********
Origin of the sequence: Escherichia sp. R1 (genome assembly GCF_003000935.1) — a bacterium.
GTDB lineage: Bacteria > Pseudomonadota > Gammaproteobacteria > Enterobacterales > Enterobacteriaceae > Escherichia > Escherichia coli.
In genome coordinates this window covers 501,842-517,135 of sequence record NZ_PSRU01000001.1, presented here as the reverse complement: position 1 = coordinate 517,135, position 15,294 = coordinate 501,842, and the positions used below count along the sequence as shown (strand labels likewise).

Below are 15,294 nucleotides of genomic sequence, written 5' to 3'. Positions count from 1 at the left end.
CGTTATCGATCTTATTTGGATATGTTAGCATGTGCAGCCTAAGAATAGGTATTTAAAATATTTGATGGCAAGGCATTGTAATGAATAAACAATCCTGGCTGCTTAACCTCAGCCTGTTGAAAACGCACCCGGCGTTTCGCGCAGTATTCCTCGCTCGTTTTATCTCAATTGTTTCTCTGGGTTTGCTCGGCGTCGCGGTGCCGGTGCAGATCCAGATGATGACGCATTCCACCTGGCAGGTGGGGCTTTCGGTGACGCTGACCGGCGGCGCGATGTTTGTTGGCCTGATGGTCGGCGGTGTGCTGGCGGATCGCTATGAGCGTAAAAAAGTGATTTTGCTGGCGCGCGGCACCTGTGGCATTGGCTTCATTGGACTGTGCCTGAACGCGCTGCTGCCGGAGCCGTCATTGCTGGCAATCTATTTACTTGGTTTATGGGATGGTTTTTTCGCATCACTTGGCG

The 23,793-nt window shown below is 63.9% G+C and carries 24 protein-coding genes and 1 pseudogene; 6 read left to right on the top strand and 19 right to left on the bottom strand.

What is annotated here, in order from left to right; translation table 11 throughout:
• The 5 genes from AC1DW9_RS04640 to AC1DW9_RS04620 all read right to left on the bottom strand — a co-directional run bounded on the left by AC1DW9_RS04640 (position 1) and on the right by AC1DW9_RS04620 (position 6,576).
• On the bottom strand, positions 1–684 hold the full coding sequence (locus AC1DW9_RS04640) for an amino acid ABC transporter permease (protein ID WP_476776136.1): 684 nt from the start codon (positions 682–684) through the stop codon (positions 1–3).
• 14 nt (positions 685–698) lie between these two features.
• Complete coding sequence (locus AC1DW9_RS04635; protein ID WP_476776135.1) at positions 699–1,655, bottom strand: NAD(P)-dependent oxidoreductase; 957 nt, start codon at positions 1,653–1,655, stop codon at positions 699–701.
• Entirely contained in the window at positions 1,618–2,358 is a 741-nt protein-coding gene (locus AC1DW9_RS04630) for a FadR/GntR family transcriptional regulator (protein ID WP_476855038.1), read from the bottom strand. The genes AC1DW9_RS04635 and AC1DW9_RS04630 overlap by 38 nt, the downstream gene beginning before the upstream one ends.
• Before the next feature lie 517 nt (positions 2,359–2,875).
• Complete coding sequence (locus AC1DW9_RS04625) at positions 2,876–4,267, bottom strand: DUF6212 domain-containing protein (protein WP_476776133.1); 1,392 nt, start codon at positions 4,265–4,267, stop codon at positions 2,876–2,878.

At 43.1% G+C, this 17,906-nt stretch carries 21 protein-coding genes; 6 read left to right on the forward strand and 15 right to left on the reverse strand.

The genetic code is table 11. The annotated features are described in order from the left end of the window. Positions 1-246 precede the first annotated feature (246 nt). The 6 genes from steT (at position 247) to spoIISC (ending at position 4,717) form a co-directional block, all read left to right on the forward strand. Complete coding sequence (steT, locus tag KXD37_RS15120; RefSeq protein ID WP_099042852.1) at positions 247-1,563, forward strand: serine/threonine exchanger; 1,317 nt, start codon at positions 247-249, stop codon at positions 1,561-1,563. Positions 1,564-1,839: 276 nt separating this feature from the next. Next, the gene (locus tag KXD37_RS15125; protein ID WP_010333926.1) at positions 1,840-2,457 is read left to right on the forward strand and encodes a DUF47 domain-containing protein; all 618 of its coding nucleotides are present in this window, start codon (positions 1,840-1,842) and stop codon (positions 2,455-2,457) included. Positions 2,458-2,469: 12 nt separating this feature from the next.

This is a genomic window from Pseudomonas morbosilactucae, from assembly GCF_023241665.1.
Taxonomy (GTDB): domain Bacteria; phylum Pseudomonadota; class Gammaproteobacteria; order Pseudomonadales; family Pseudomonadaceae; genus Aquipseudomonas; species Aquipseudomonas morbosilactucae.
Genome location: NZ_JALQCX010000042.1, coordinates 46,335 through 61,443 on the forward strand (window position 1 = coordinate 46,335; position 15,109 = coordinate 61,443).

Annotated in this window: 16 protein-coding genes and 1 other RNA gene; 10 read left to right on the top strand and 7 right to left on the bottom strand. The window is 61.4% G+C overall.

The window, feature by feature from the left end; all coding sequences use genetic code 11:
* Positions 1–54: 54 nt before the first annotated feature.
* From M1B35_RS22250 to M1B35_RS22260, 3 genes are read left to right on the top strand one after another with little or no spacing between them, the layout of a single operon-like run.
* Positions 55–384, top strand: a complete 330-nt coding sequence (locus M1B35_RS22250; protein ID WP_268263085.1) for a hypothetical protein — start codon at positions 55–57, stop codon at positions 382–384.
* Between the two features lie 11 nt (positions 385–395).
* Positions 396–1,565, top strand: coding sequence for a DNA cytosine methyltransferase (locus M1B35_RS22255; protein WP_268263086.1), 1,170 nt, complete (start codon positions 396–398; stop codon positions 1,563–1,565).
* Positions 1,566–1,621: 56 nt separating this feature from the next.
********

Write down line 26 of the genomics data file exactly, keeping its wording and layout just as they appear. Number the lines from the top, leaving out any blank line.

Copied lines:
* Positions 396–1,565, top strand: coding sequence for a DNA cytosine methyltransferase (locus M1B35_RS22255; protein WP_268263086.1), 1,170 nt, complete (start codon positions 396–398; stop codon positions 1,563–1,565).